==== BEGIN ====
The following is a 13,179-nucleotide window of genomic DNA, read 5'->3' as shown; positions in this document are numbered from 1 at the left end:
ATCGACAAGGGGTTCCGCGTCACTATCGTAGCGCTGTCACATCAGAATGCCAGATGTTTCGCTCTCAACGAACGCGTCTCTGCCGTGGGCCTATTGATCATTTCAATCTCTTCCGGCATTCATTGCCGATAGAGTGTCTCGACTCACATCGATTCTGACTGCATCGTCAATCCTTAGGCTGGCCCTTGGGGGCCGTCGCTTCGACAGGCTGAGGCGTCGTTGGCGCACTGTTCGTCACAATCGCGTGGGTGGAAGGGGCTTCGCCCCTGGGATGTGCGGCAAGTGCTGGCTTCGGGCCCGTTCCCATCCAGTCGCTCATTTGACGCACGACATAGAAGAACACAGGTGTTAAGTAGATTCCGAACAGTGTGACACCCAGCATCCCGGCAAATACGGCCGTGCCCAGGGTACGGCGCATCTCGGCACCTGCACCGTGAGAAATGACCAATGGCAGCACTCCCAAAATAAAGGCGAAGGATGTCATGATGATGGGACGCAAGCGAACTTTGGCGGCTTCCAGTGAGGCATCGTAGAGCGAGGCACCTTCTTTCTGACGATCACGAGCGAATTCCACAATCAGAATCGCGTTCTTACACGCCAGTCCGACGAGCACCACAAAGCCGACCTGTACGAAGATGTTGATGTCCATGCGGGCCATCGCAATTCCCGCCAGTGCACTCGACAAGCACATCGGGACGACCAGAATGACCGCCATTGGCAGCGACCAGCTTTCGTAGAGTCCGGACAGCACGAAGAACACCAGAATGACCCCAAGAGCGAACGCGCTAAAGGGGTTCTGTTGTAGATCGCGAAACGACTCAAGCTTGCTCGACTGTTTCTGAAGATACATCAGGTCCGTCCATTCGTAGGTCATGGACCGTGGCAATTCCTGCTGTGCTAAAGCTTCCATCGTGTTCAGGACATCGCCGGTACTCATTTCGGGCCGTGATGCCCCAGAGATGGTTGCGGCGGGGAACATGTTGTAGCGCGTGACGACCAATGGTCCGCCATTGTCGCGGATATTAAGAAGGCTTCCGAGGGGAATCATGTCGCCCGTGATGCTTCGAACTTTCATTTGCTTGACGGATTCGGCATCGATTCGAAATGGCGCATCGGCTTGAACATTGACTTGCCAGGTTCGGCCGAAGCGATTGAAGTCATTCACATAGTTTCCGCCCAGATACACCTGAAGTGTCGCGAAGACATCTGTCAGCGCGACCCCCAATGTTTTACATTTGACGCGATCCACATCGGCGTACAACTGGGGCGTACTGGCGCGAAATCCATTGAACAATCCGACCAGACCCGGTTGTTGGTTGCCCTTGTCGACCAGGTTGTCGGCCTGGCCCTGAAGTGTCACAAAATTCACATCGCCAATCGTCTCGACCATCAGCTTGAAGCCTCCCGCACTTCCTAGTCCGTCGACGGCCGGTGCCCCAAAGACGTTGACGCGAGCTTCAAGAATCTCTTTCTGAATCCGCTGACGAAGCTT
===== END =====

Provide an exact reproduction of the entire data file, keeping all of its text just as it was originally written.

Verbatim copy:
The following is a 13,179-nucleotide window of genomic DNA, read 5'->3' as shown; positions in this document are numbered from 1 at the left end:
ATCGACAAGGGGTTCCGCGTCACTATCGTAGCGCTGTCACATCAGAATGCCAGATGTTTCGCTCTCAACGAACGCGTCTCTGCCGTGGGCCTATTGATCATTTCAATCTCTTCCGGCATTCATTGCCGATAGAGTGTCTCGACTCACATCGATTCTGACTGCATCGTCAATCCTTAGGCTGGCCCTTGGGGGCCGTCGCTTCGACAGGCTGAGGCGTCGTTGGCGCACTGTTCGTCACAATCGCGTGGGTGGAAGGGGCTTCGCCCCTGGGATGTGCGGCAAGTGCTGGCTTCGGGCCCGTTCCCATCCAGTCGCTCATTTGACGCACGACATAGAAGAACACAGGTGTTAAGTAGATTCCGAACAGTGTGACACCCAGCATCCCGGCAAATACGGCCGTGCCCAGGGTACGGCGCATCTCGGCACCTGCACCGTGAGAAATGACCAATGGCAGCACTCCCAAAATAAAGGCGAAGGATGTCATGATGATGGGACGCAAGCGAACTTTGGCGGCTTCCAGTGAGGCATCGTAGAGCGAGGCACCTTCTTTCTGACGATCACGAGCGAATTCCACAATCAGAATCGCGTTCTTACACGCCAGTCCGACGAGCACCACAAAGCCGACCTGTACGAAGATGTTGATGTCCATGCGGGCCATCGCAATTCCCGCCAGTGCACTCGACAAGCACATCGGGACGACCAGAATGACCGCCATTGGCAGCGACCAGCTTTCGTAGAGTCCGGACAGCACGAAGAACACCAGAATGACCCCAAGAGCGAACGCGCTAAAGGGGTTCTGTTGTAGATCGCGAAACGACTCAAGCTTGCTCGACTGTTTCTGAAGATACATCAGGTCCGTCCATTCGTAGGTCATGGACCGTGGCAATTCCTGCTGTGCTAAAGCTTCCATCGTGTTCAGGACATCGCCGGTACTCATTTCGGGCCGTGATGCCCCAGAGATGGTTGCGGCGGGGAACATGTTGTAGCGCGTGACGACCAATGGTCCGCCATTGTCGCGGATATTAAGAAGGCTTCCGAGGGGAATCATGTCGCCCGTGATGCTTCGAACTTTCATTTGCTTGACGGATTCGGCATCGATTCGAAATGGCGCATCGGCTTGAACATTGACTTGCCAGGTTCGGCCGAAGCGATTGAAGTCATTCACATAGTTTCCGCCCAGATACACCTGAAGTGTCGCGAAGACATCTGTCAGCGCGACCCCCAATGTTTTACATTTGACGCGATCCACATCGGCGTACAACTGGGGCGTACTGGCGCGAAATCCATTGAACAATCCGACCAGACCCGGTTGTTGGTTGCCCTTGTCGACCAGGTTGTCGGCCTGGCCCTGAAGTGTCACAAAATTCACATCGCCAATCGTCTCGACCATCAGCTTGAAGCCTCCCGCACTTCCTAGTCCGTCGACGGCCGGTGCCCCAAAGACGTTGACGCGAGCTTCAAGAATCTCTTTCTGAATCCGCTGACGAAGCTT